How to do that? By focusing on what you’re doing. And how to do that? By being present and in the moment. Watch the ball, train your eyes on the field of play, and whatever your performance behaviors are. All that is accomplished with our sensory tools—eyes, ears, touch, and proprioception (the perception of the position and movement of the body).

Trying to ignore, suppress, or mute the uncontrollable inside noise (unworkable thoughts and emotions), as previously demonstrated, only distracts.

Hitting a baseball requires exquisite watching of the ball and its movement. How long does it take for a 90-mile-per-hour fastball to reach home plate? Blink your eyes—that’s how long. Too much focus on inside noise, including efforts to suppress thoughts or emotions, while hitting a baseball will distract and end badly. Instead, do what professional hitters advise: “See ball, hit ball.”

Quarterbacks better keep their eyes downfield. Concentrating on trying to suppress thought, emotion, and outside noise will end in poor decisions, interceptions, sacks, and other undesirable results. Surgeons better keep their eyes on where they are cutting. What happens there is a bit more serious than what happens in a football game.

Athletes at any level are immersed in constant, endless, and potentially distracting outside and inside noise and it's easy to get stuck in it. Learning to perform and not get distracted by it takes enormous effort and training. It’s a skill requiring as much due diligence as learning to hit a baseball or perform open-heart surgery.

How to develop that skill? It starts with improving self-awareness.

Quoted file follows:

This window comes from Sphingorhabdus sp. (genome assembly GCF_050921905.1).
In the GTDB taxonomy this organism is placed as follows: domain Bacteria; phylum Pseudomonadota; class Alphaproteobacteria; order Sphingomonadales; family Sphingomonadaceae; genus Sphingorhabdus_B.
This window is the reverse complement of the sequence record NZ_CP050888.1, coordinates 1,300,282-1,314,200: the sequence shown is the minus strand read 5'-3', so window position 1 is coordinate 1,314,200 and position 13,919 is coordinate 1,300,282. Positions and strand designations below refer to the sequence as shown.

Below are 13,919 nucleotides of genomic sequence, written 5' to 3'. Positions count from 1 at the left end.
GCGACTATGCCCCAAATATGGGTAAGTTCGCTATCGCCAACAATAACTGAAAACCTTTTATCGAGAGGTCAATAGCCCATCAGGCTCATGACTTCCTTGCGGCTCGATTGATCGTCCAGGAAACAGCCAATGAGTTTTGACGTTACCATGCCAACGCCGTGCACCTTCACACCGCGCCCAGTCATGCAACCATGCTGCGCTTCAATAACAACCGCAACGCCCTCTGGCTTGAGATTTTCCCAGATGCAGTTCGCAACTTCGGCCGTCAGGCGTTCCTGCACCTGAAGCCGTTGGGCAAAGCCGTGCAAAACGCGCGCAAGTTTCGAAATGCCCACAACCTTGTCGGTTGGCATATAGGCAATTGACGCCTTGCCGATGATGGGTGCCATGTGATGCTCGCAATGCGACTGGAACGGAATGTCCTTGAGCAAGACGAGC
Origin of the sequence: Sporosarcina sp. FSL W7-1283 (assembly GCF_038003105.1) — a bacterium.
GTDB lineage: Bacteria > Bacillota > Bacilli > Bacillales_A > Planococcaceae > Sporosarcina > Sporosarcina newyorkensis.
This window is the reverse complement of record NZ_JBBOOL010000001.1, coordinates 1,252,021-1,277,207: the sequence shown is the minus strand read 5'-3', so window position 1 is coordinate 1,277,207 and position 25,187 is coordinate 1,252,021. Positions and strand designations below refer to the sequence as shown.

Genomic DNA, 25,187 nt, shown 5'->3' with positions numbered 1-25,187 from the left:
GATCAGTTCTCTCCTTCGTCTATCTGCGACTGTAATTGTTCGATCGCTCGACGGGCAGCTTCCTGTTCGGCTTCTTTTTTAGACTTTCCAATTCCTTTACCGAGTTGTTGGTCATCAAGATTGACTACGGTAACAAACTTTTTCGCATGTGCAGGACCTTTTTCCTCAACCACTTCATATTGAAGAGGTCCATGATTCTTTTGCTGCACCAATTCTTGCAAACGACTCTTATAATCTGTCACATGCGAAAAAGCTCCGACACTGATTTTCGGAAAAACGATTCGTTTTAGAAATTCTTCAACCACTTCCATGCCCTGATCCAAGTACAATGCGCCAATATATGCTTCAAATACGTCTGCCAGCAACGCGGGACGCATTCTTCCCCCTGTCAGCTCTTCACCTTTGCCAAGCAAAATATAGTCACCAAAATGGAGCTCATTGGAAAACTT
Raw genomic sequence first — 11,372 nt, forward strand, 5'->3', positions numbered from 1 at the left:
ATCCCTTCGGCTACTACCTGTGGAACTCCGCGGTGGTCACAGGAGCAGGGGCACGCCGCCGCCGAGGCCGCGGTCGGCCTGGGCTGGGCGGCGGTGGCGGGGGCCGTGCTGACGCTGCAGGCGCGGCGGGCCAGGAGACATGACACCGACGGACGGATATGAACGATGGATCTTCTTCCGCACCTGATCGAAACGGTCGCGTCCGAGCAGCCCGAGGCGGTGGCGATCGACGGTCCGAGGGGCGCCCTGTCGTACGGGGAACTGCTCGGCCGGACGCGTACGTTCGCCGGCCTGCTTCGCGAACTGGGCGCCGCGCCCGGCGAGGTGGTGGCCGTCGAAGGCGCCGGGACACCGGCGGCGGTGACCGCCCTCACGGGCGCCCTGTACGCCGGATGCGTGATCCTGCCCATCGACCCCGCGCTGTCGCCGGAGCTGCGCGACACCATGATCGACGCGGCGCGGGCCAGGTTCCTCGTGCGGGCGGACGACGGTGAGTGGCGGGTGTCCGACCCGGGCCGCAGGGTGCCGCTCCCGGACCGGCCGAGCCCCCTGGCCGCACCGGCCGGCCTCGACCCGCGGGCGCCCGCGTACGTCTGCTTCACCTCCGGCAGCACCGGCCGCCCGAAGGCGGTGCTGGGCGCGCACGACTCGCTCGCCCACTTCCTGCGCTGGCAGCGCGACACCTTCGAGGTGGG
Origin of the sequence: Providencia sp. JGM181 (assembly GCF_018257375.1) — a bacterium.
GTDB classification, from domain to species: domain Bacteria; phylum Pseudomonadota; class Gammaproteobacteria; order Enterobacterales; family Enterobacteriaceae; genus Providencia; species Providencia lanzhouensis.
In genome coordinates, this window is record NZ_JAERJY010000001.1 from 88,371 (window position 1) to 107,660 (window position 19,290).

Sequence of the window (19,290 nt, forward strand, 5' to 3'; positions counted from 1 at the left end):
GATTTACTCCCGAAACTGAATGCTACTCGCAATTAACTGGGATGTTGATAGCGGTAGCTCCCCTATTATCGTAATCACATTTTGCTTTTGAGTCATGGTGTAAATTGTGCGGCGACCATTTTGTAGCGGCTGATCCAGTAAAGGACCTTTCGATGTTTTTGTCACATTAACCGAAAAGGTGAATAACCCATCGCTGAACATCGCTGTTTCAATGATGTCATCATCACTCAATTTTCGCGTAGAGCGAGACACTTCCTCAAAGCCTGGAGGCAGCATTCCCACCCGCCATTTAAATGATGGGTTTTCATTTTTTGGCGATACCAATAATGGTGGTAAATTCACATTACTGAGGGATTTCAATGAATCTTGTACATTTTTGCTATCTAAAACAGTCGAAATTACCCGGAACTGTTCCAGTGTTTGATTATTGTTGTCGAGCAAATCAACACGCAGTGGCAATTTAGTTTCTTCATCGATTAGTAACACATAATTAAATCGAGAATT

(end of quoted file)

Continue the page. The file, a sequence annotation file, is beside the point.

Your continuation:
Performers—and the rest of us—need to develop the awareness of when they’ve become distracted and pivot their attention back to what they are doing. Distraction, be it from outside or inside stuff, is part of the human experience. It’s going to be there in virtually everything we do, including sports and other skilled endeavors. It is uncontrollable and we can’t make it go away. Unfortunately, our brains do not come equipped with a delete button.

Elite performers—professional athletes, surgeons, military personnel, etc.—are trained to live with inside and outside noise, and are willing to have it, because they understand that it’s an inevitable part of their “game” experience. They have an awareness of when they do become distracted and turn their attention back to what they’re doing with their sensory tools.

Final Thoughts

Control the controllable.

Remember that thoughts and emotions are not under our command. Be aware of being over-focused on unworkable thoughts and emotions and turn your attention back to what you are doing.

Take this advice from a revised version of the serenity prayer: Grant me the serenity to accept the things I cannot change or control, the awareness of the things I can control (actions, concentration, and effort)—ACE—and the wisdom to know the difference.

Focus on the ACE that produces optimal results. When properly concentrating on the right things (“C”) with eyes, ears, and proprioception, effective action (“A”) and effort ("E) will be enabled.

Slow down, be aware when you’ve become distracted, and turn your attention to the task at hand with your eyes, ears, touch, and proprioception.

Sharpen your awareness of when you’ve become distracted by external or internal noise, and turn your attention back to ACE, instead of trying to ignore, suppress, or mute the uncontrollable.

Source: Ben Watts/Wikimedia Commons
What happens when you try to ignore or suppress unwanted thoughts and emotions.
Source: Ben Watts/Wikimedia Commons

Stop pouring gasoline on your dumpster fires of distraction.